‘you collect yr trust fund baby, and I’ll be a whore…

and we’ll pretend we’re just the same,

but,

I know, I know, I know”

Bikini Kill

In my third year women and writing class we’re talking about identity politics.  I have a stupid crush on the tutor, she’s writing her thesis on Buffy, lesbianism and witchcraft, for gods sake.  I’m hanging on her every word.  We’re talking about how people define their identity.  If you think gender, or race, or sexuality is an important part of who you are and why this is. 

It’s something I’ve never really considered before.  But it starts to make a lot of things make sense.  Ideas about privilege I’ve never really grasped previously. 

In the class we talk about how I don’t really see race as an important part of my identity.  I discuss the possibility that this is because I am white.  This is not an easy conversation to have.  But most of the time, if I’m honest, I don’t really consider my race, because  as a white girl in England my race is usually invisible.  I don’t have to deal with racism or abuse based on the colour of my skin.  This is part of what is meant by white privilege. 

Privilege works in different contexts of course: feeling that you naturally match the gender you were assigned at birth, if you’ve never had to lie to your family because your worried that the gender of your partner might mean they dis-own you, if you can visit places without having to worry if you can access them or not, if you’ve never been too scared to get on a stage to play music because you know that however good you are at what you do people will be more interested in yr breasts.  The knowledge that someone else can always support you financially.  These experience of privilege are not the same, or equal, they cross over and intersect.  It is far from simple.

Privilege gives you freedom. 

Privilege is not the same as prejudice.  People do not ask to be put in a position of privilege, its an accident of birth.  Privilege becomes prejudice when you consciously or unconsciously choose to ignore its existence and when you deliberately work to maintain the status quo.

Saying that a part of someone’s identity matters is not the same as saying it should matter.  For instance: I realise that race matters, because I live in a society where people are treated differently because of the colour of their skin.  I don’t believe this should be the case.   These are different things.  How people who experience privilege can work to challenge the systems which give them a better deal is the constant source of debate.  It is complicated by guilt, anger and denial.  But it is important to face.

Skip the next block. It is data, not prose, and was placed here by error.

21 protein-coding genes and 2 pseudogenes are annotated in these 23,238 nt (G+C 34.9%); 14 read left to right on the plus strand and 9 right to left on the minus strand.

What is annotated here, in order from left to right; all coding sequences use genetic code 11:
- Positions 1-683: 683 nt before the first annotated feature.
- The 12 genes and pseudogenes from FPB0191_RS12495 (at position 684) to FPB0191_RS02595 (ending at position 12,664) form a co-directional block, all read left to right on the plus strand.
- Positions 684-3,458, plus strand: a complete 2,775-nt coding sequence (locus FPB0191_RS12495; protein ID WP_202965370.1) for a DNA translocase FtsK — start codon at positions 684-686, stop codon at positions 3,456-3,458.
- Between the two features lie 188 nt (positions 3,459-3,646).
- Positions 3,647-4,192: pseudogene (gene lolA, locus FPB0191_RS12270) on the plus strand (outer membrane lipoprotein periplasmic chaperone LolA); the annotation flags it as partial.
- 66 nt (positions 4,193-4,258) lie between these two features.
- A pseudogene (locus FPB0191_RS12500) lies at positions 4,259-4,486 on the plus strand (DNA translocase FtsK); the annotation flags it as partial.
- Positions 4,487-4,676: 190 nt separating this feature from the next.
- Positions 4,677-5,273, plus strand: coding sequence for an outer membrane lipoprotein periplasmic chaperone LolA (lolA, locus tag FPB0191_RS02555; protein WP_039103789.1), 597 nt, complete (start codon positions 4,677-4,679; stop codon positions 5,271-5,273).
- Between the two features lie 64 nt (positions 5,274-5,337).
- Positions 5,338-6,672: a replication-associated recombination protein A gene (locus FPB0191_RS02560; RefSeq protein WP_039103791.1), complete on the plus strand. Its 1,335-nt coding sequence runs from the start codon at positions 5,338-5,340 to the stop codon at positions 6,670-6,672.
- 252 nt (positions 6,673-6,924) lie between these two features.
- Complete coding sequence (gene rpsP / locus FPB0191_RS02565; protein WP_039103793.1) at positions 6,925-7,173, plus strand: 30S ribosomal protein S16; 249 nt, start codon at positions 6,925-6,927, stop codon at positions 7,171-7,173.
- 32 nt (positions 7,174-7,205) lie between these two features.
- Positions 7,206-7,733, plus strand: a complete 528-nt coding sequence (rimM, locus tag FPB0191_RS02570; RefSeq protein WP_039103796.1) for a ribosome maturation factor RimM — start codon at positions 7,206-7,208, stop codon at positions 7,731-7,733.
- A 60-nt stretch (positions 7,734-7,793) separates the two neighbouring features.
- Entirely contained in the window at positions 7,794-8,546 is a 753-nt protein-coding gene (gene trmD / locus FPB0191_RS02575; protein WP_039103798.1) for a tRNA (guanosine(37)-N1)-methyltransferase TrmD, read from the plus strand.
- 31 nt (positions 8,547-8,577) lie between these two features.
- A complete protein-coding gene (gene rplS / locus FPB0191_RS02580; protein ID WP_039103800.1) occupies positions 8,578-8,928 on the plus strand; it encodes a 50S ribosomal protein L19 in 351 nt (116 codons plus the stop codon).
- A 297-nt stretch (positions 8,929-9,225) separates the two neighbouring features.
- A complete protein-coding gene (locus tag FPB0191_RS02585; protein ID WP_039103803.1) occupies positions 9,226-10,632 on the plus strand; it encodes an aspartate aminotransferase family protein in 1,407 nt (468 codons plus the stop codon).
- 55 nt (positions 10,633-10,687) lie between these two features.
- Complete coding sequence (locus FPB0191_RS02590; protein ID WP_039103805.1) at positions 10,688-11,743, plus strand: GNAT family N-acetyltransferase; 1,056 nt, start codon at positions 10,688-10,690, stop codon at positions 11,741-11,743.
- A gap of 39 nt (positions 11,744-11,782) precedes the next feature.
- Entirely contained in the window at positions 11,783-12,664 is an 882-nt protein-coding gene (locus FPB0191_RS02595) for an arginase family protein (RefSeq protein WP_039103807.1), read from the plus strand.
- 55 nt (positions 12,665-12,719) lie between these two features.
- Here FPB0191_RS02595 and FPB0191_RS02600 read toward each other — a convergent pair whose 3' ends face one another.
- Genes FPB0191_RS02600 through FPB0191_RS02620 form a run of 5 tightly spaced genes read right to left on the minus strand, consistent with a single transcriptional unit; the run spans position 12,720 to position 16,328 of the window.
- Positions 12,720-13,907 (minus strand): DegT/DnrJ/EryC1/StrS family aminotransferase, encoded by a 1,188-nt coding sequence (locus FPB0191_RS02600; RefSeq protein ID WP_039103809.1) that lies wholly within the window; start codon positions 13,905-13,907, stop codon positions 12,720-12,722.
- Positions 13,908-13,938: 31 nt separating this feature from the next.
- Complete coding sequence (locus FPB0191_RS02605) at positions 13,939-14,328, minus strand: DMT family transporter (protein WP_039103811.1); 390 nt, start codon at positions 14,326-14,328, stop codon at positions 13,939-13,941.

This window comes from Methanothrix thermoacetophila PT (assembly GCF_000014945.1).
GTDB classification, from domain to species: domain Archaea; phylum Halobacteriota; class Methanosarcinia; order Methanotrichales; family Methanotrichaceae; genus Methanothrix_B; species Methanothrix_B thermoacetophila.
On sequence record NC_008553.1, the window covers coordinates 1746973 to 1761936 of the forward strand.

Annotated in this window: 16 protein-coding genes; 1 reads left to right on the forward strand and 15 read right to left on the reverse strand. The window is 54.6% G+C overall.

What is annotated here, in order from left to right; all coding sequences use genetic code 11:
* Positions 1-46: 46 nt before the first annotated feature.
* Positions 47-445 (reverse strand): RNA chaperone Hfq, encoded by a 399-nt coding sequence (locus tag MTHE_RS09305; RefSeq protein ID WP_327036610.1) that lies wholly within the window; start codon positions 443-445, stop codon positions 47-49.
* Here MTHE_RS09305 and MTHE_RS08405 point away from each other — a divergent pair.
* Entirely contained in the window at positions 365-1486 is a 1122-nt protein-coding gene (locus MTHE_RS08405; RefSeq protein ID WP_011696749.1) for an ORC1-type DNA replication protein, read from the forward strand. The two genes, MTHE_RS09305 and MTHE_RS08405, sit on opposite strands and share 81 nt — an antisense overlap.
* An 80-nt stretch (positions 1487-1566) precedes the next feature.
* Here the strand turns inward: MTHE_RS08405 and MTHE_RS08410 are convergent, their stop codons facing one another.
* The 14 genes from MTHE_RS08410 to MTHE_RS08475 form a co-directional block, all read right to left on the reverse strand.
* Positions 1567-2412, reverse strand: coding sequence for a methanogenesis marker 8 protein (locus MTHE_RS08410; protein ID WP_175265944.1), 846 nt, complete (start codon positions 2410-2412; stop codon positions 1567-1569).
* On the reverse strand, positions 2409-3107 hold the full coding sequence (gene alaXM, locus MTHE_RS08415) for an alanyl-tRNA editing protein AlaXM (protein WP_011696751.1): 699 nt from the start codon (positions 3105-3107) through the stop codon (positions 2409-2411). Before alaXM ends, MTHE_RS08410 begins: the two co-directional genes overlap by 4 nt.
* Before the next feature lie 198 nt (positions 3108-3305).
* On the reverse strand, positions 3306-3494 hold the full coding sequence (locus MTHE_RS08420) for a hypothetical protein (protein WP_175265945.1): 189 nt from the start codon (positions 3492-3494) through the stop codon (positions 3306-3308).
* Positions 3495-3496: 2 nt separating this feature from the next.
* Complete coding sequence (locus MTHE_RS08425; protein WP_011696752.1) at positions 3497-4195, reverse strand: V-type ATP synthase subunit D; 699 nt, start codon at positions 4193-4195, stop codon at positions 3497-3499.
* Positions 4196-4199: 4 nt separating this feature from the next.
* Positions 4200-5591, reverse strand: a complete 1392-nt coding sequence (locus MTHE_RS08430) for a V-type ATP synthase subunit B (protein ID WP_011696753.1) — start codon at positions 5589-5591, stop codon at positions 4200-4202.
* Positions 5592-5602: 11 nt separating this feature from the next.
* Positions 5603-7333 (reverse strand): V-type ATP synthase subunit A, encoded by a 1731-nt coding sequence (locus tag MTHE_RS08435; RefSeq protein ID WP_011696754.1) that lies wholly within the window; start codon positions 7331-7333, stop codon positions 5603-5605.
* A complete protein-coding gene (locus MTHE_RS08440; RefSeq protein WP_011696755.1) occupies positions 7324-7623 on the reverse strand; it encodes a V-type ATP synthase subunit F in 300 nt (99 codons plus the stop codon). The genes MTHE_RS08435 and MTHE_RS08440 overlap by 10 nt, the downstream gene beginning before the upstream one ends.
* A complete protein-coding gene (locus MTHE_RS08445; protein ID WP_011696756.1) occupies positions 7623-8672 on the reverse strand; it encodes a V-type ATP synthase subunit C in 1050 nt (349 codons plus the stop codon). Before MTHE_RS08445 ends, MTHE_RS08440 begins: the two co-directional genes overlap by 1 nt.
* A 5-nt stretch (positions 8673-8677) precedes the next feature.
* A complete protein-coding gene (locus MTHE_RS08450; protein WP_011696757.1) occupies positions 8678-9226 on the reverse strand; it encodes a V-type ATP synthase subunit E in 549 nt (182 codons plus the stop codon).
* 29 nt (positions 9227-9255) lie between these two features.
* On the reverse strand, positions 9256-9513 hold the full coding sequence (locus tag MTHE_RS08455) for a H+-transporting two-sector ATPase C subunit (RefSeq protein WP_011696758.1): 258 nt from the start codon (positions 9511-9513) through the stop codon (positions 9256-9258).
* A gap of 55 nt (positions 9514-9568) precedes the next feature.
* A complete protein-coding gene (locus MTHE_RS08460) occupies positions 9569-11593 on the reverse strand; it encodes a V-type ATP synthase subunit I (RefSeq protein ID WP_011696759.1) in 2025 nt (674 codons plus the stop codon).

How did all this start? A consideration of money. And my discovery of my own belief that money matters.

This came up in relation to the Grazia debate:  ‘is a rich husband better than a career?’; because I was rambling about how some careers pretty much require you to have financial support to survive, and that it certainly helps in some areas of the arts.  This is not the only career where this is the case, or that there aren’t jobs that pay less.   But I’ve done a lot of research into graduate jobs here (and in the museum sector) and am sometimes appalled by how much experience, qualifications and skills are needed in comparison to how much you earn at the end of the day in some cases.   A job which pays around 18K but where it is ‘desirable’ to have a PhD? Where you need two years of unpaid work experience to get a foot in the door? This is a set up which inevitably means good people are lost.   And the idea that it is fine that our cultural landscape should only be curated and shaped by custodians of privilege makes me angry.  And what’s worse is that it works to the detriment of the sector.  

It’s not that I’m Ms materialism 2011; it may not be the most important thing in the world, but I know money matters. Because.  Because I come from somewhere where I have seen the absence of having enough money to survive break families apart, break people apart, be  that physically through back breaking labour, or mentally through the limitation of dreams, options and potential.    Witnessed so often that it somehow becomes part of your unconscious.  That fear: the constant fear of being poor.  Of not being able to keep your head above water.   When you are the one who your family has made sacrifices for so that you could get out, do something better and the knowledge that you cannot fail in this.  In my opinion  *this* is what class means, this is why it doesn’t matter if you go to University, or buy fucking halloumi cheese, or manage to get a good job with sick pay. Because that fear is always there, somewhere, the feeling you are different, that you do not fit in, or belong in the middle class world which you are temporarily, sort of, ‘passing’ in.

And part of you wishes, with all your heart, that it didn’t matter…whilst simultaneously knowing how much it does.

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About Rachel

zinester/diy-til-i-die/love hate relationship with arts admin/girlpunkfeminist/geek
This entry was posted in new stuff, random thoughts and tagged , , . Bookmark the permalink.

One Response to ‘you collect yr trust fund baby, and I’ll be a whore…

  1. Thiefree says:

    Well said. I acknowledge my privilege, being a young white middle-class cissexual, but I never stop trying to undertand the role these things play in my life. I hope my university education counts for something, because the future I’ve imagined for myself depends on staying middle-class. That’s weird. It shouldn’t matter, but it does…

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